That's what I miss the most.
He had the brightest blue eyes. Lined with black.
Those eyes saw into my soul and on his final day, they allowed me to see into his.
We were on the vet's floor, his big head on my lap. April lying beside him, spooning him, tears dropping, one after another, onto his coat of graying hair.
His bangs kept falling over his eyes as we waited for the doctor to fill the needle full of sleep. I kept pushing the hair away, wanting to, needing to, see into the eyes that registered every emotion I ever felt.
Did he know what was getting ready to happen? Was he in pain? Confused by our wails and red faces?
I was desperate to know what was behind those eyes, trying to focus on them behind waves of tears falling from my own.
Without question, he did know he couldn't walk when his back legs gave out on him earlier that morning. I'd watched, horrified, as he tried to drag himself, G.I. Joe style, to the back door.
Even without the use of his legs, he still wanted to go outside to use the bathroom.
Gingerly, but not gingerly enough, I tried to lift his back legs wheel-barrow style in an attempt to support his efforts.
He cried out and so did I.
After suffering through a series of seizures several weeks earlier, we'd taken Stewart to the vet and he was put on phenobarbital. It stopped the seizures, but we knew whatever was causing them would likely get worse. Could be a brain tumor. Could be this. Could be that. We'd never know.
The deal: as long as he wasn't in pain, could walk on his own and was eating, we'd do everything we could to keep him comfortable. Afterall, he'd had 14 amazing years and we were lucky he'd been healthy all his life.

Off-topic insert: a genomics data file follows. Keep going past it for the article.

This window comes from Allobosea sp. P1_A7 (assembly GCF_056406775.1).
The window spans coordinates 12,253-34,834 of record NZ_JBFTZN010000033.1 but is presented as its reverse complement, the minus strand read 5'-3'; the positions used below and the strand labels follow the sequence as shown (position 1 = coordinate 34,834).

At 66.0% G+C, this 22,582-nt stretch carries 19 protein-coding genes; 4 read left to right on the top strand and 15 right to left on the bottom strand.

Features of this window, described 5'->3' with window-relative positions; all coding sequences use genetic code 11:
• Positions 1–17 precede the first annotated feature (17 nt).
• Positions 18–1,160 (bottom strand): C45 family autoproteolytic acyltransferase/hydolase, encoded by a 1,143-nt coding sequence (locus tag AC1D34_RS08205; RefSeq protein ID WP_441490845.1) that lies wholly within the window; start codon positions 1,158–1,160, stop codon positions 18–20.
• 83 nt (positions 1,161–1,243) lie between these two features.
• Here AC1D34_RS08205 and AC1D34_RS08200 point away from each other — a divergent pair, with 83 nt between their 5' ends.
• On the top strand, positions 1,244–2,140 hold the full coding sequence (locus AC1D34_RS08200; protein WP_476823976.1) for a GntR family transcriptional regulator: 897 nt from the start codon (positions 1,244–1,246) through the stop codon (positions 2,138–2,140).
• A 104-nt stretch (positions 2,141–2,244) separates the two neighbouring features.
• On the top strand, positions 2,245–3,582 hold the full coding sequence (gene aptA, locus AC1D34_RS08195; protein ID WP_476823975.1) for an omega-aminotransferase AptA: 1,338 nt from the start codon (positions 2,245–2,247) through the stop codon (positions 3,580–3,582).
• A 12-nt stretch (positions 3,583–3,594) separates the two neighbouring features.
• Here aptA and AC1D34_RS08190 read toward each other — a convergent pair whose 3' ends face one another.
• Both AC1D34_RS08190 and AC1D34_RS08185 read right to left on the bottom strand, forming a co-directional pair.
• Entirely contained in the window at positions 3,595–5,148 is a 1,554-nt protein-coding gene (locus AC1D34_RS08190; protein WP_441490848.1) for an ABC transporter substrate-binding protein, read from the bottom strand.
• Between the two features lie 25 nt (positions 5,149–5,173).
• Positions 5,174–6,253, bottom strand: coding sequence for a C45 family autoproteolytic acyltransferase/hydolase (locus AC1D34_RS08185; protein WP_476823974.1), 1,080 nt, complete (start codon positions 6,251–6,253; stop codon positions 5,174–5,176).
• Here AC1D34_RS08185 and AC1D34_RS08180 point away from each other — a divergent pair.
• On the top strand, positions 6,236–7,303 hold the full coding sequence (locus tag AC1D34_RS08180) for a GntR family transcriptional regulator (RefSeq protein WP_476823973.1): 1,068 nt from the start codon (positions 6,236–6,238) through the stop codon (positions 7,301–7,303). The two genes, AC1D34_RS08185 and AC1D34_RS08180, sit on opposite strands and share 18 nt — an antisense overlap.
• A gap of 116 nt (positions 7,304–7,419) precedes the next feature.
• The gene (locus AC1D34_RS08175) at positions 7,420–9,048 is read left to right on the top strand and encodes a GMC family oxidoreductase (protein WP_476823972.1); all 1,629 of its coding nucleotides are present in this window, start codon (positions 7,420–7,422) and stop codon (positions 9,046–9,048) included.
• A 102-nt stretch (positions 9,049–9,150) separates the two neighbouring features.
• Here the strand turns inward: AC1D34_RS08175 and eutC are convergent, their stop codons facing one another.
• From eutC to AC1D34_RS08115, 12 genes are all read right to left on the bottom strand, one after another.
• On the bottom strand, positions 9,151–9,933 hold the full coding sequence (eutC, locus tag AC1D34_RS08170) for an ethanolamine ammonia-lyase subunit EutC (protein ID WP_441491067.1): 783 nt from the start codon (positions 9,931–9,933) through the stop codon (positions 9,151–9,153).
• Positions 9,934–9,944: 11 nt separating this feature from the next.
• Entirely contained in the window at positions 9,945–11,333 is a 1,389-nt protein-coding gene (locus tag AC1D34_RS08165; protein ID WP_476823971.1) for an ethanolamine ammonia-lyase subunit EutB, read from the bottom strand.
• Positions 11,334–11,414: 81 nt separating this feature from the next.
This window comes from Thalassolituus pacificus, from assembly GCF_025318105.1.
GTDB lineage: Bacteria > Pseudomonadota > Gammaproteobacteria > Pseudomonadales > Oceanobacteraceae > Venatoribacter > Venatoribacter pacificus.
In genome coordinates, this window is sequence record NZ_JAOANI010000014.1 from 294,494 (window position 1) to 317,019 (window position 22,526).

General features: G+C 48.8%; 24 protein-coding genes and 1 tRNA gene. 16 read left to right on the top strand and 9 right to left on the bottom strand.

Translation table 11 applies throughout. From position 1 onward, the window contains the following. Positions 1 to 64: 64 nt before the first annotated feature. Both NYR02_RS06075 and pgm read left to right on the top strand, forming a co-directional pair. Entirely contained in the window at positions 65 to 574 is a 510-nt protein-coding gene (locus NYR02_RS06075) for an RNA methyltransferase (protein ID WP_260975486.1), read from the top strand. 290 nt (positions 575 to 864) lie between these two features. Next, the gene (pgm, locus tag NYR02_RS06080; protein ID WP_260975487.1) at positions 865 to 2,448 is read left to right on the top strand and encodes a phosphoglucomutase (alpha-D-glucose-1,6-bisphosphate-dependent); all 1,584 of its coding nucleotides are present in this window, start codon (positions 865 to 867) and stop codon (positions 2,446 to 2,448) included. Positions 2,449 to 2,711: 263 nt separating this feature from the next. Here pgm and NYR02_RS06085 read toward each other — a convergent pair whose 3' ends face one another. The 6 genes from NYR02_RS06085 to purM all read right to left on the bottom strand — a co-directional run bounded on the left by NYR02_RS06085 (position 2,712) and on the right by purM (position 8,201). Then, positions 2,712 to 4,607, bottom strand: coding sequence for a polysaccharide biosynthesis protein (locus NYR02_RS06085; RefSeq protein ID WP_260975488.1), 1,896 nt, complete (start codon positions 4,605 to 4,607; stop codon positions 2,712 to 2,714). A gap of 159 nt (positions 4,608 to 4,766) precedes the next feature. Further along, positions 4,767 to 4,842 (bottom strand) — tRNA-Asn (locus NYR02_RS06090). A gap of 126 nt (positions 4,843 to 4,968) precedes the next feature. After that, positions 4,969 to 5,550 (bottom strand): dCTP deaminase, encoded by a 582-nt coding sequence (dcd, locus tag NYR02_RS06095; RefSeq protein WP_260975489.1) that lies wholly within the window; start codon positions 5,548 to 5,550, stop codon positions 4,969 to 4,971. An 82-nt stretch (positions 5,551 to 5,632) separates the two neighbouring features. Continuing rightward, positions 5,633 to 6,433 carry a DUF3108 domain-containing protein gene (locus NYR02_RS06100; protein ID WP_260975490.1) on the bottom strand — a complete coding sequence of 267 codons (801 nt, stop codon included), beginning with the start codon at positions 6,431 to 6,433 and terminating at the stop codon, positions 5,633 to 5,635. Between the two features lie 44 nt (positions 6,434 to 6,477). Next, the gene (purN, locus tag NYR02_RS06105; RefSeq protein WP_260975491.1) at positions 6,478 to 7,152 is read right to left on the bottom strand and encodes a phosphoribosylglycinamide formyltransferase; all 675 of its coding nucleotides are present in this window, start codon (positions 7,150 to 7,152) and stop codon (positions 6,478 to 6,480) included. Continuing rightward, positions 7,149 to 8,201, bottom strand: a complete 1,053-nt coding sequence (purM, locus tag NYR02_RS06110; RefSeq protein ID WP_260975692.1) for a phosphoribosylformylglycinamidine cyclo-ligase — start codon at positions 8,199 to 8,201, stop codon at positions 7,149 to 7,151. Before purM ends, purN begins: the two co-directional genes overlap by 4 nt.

Watching him unable to drag himself outside, I knew our luck had run out. I made the call I'd been dreading. April needed to come home.
She found Stewart and I at back the back door, both crying in pain.
I searched her crestfallen face. She knew what I knew. We didn't have to say it.
Her chin quivered. Step one in trying to fight back tears.
Emotions high, we spent the next few minutes discussing how best to move him, causing as little pain as possible. I ran outside, moved the car around and together we put him in the backseat.
I drove, April sat in the back with a very agitated Stewart. I couldn't look in the review mirror. It was too hard.
I didn't want to see what I could hear.
April crying. Telling Stewart how much she loved him. How lucky she felt to have found him in that shelter 13 years ago.
I didn't want to see his twisted legs. The same legs that used to power him on our hikes and long walks downtown.
I didn't want to believe this was really happening.
We pulled into the parking lot. April stayed with Stew. We weren't going to move him until it was time for the doctor to see him.
A few patients were in front of us. A kitty with an ear infection. A big dog with allergies so bad his owner said he was trying to chew his own paw off.
I tried to make small talk, smile, desperate to feel like I was just there for something routine. Like he wasn't out there, in the back of my car, drawing his last breaths.
I wanted time to stop and speed up. I didn't want to go through with it, but I wanted to get it over with. The waiting was killing me. Too much thinking. Too much bile in my stomach.
The kitten came and went. The door shut behind the allergic dog.
I kept thinking...When they come out, it's our turn.
I watched that door. Praying it wouldn't open. Knowing that when it did, they'd be ready for us.
It hurt. It opened.
The vet offered to hold the door while we brought Stewart in.
Nodding, I cast my eyes downward and walked outside. April saw me coming. Her tears came faster.